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December 4, 2016 | Think Different

A best-selling Canadian author of 14 books on economic trends, real estate, the financial crisis, personal finance strategies, taxation and politics. Nationally-known speaker and lecturer on macroeconomics, the housing market and investment techniques. He is a licensed Investment Advisor with a fee-based, no-commission Toronto-based practice serving clients across Canada.


It now costs the better part of $1 million more to buy a detached house in that paradise known as the GTA than it does to get a condo. That’s $1,345,000 for some dirt, and $471,000 without it. Both prices are extreme. Limited supply has lofted detacheds by more than 30% in the past year. Meanwhile the condo I rent downtown sells for about $750 a foot.

Last month, which was as euphoric in Toronto as it was depressing in Vancouver, saw a 28% surge year/year in condo sales, while house deals were ahead less than half that – 13%. Sure, supply plays a role and listings are scant, but this is more about price than anything.

And Millennials.

The moisters now outnumber the Viagra-popping, Jaggeresque thirsty-underwear set for the first time. In Toronto alone the Mill population swelled by more than 40,000 every year between 2011 and 2014. Since the 1950s Boomers have dominated the demographic pyramid. No more. Fully 34% of the country’s inhabitants have reached adulthood (sort of) since Y2K. And while they may love facial hair, plaid, probiotics, left-wingers, work-life balance, emojis, social justice, organics, online commerce, vaping, fintech and selfies, they’ve sure embraced the property lust that defined their parents, once they got over bell bottoms and hash.

When realtors (who else?) asked a mess of moisters what kind of home they planned to purchase, 75% had the same answer – a detached, single-family house. A decade ago seven in ten new houses sold in the Toronto region were just that. Today only three in ten are singles. The number of available properties has decreased by 90%.

So, figure it out. The biggest cohort’s now entering its rutting and nesting years at the same time low interest rates, land use restrictions, runaway building costs and inert Boomers have sliced the number of properties on the market. The result, as mentioned, is a $1.3 million tag on detached resales and $1.2 million for new singles. No wonder more money is now being channeled into high-rise condo units, especially given the recent mortgage rule changes including the stress test.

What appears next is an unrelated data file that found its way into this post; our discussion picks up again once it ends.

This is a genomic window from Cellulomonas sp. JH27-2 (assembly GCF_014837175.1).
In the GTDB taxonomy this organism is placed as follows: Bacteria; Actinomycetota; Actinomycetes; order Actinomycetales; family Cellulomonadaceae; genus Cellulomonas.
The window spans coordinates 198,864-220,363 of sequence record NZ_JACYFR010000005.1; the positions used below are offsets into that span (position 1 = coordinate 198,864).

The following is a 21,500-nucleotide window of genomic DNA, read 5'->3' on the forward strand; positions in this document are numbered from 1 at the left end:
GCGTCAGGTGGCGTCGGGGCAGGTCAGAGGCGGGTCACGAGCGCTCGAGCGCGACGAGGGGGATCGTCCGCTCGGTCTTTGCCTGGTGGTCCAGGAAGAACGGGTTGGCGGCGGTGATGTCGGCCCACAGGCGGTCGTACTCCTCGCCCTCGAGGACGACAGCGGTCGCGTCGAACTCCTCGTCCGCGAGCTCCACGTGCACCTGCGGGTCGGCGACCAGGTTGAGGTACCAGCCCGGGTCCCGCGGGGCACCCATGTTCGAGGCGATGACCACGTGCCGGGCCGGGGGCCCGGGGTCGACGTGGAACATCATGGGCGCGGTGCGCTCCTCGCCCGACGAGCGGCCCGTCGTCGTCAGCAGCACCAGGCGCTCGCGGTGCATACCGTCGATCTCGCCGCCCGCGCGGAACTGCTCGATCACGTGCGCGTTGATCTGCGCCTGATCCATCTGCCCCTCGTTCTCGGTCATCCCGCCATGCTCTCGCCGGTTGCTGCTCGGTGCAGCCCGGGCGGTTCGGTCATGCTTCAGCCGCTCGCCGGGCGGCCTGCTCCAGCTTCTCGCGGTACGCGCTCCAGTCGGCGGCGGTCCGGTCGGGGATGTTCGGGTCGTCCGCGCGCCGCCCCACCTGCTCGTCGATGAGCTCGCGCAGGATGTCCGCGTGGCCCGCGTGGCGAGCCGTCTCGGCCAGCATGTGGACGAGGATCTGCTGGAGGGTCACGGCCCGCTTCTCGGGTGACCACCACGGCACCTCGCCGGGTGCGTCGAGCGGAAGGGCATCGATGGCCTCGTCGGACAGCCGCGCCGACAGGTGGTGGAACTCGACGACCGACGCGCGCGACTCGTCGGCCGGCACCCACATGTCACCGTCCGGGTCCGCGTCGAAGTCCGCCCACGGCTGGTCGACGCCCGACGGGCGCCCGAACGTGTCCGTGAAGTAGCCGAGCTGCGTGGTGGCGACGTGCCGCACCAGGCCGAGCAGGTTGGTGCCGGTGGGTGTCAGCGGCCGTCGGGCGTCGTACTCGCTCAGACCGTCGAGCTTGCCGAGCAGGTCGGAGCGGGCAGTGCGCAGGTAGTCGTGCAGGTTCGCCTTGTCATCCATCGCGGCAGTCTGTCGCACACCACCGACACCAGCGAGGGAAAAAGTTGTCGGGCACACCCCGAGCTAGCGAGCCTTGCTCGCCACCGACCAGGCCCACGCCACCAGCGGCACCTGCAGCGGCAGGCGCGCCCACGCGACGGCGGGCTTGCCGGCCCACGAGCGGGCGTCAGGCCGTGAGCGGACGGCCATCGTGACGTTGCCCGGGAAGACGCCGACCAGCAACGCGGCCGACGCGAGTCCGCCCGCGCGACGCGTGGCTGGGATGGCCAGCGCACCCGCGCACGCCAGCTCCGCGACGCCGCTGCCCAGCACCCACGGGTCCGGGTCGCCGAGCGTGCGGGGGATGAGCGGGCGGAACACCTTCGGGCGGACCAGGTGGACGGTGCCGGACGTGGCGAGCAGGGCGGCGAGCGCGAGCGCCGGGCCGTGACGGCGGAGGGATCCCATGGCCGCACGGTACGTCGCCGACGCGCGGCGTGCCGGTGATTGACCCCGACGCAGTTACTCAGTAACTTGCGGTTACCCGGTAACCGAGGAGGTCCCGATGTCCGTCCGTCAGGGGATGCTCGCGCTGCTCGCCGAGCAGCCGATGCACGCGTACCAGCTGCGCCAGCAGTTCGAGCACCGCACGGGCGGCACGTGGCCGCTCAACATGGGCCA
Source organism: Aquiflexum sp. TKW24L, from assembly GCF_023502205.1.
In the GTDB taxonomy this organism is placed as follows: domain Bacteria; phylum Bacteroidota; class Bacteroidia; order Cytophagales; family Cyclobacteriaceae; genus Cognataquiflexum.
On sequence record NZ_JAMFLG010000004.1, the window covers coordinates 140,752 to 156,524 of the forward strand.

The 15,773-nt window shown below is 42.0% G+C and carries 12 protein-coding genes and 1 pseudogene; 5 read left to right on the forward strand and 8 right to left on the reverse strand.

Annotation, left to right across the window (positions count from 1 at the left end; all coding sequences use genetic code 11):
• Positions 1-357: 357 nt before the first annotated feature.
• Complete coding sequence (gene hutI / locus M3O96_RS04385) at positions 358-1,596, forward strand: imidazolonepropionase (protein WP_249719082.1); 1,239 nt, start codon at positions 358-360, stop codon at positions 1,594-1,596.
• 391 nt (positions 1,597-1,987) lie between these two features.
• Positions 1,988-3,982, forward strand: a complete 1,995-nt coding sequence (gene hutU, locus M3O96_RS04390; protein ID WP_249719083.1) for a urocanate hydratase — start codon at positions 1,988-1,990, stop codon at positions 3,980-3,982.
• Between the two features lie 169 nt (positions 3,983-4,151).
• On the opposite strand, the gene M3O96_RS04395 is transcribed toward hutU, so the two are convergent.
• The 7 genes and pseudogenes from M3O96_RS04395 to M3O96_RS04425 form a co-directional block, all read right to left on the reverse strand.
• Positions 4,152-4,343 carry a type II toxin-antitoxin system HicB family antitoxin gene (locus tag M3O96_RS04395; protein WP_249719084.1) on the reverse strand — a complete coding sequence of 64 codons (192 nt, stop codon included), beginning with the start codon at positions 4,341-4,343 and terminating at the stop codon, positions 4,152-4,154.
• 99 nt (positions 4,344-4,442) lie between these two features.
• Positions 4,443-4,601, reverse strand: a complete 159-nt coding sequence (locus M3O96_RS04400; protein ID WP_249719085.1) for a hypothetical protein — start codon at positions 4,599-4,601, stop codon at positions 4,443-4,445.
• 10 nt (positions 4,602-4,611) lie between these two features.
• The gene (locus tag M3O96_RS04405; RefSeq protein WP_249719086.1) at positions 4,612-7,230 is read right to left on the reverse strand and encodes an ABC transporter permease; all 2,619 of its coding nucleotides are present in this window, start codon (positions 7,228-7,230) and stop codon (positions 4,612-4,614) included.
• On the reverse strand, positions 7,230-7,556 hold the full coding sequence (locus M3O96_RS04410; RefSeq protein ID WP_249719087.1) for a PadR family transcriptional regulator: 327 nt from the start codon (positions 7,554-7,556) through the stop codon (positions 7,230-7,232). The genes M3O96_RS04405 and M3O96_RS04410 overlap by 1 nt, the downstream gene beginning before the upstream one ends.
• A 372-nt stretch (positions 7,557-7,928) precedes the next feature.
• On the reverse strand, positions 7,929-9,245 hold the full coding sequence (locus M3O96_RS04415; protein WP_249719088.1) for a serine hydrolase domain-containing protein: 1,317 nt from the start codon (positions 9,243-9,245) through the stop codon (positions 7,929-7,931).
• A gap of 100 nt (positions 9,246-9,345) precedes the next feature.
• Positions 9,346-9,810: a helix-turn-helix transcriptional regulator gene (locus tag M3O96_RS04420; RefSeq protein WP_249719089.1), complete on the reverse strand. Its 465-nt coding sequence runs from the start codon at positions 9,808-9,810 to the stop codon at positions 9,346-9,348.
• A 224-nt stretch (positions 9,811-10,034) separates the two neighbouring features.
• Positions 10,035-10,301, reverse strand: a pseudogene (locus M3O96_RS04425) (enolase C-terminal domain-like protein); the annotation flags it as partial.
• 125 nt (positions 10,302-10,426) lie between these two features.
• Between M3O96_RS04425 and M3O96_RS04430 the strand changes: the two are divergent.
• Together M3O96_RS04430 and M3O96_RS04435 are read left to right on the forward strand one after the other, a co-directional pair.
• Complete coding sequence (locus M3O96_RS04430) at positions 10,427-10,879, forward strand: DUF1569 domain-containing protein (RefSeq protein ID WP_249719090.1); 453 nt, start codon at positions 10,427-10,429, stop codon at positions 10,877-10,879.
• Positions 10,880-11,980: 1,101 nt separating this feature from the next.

The average Toronto-region condo costs roughly $440,000. The average monthly fee is about $650, and property taxes average a little less than $3,000 a year. So buying a one-bedder with 20% down means having almost $100,000 in cash to close, with a mortgage payment of $1,500. Add in fees and taxes and the monthly nut comes to $2,400. Consider the hundred grand you had to put down which, if invested to earn 6%, would yield $512 a month (inside your TFSAs), and the true monthly cost is now almost $3,000.

The average one-bedroom apartment in Toronto rents for $1,453 while a two-bagger averages $1,805 (according to the rent control board people). So, it’s fair to say  moisters taking the condo ownership plunge, as opposed to renting, fork out about twice as much per month. Not the greatest strategy for building wealth, especially with higher mortgage rates and Trump on the horizon.

But there’s more to consider: average monthly maintenance fees rise an average of 14.8% during the first three years that a new building is occupied. Ouch. And you’ve no control over that. Nor property taxes, which are under considerable upward pressure. Plus there are special assessments to worry about – replacing suspect glass panels in the curtain walls of new builds, or repairing aging boilers and crumbly, salt-infused parking garages of older places. And then, when you sell, there’s a 5% outlay to the realtor.

Given all this, and the certainty a mortgage taken out today will renew at a higher rate, why would anyone buy?

Over five years the average Toronto condo renter will save $90,000 over the average condo owner. If that were invested for modest growth inside a TFSA or RRSP (starting with $1,500 and adding that amount monthly) it would total $106,700. Of course, owners are able to convert some debt into equity as they make mortgage payments, plus employ leverage. But they also absorb all kinds of risk that renters never face – like market risk, rate risk, occupancy risk and a-dickhead-just-move-in-next-door risk.

Renters have flexibility, mobility, enhanced cash flow and the complete freedom to ignore mortgage rates, property tax increases and real estate corrections. And with 52% of all new condos in Toronto going to amateur landlords who will never move in themselves, the odds of being turfed from your rental unit are microscopic.

Of course, all of these rational arguments are no substitute for hormones. Millennials are flooding into their peak house lust years in droves. Those unable to cough up the $280,000 in cash for a detached downpayment, or the monthly financing cost of a $1.1 million mortgage ($5,000), will likely stagger into the wealth trap called the condo market.

Big mistake.

After all, if you can live without Starbucks and don’t mind a soul-sucking commute, there’s this for $429,900. And they’ll probably throw in the deer head!

Seriously, kids. Get some dirt.

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December 4th, 2016

Posted In: The Greater Fool

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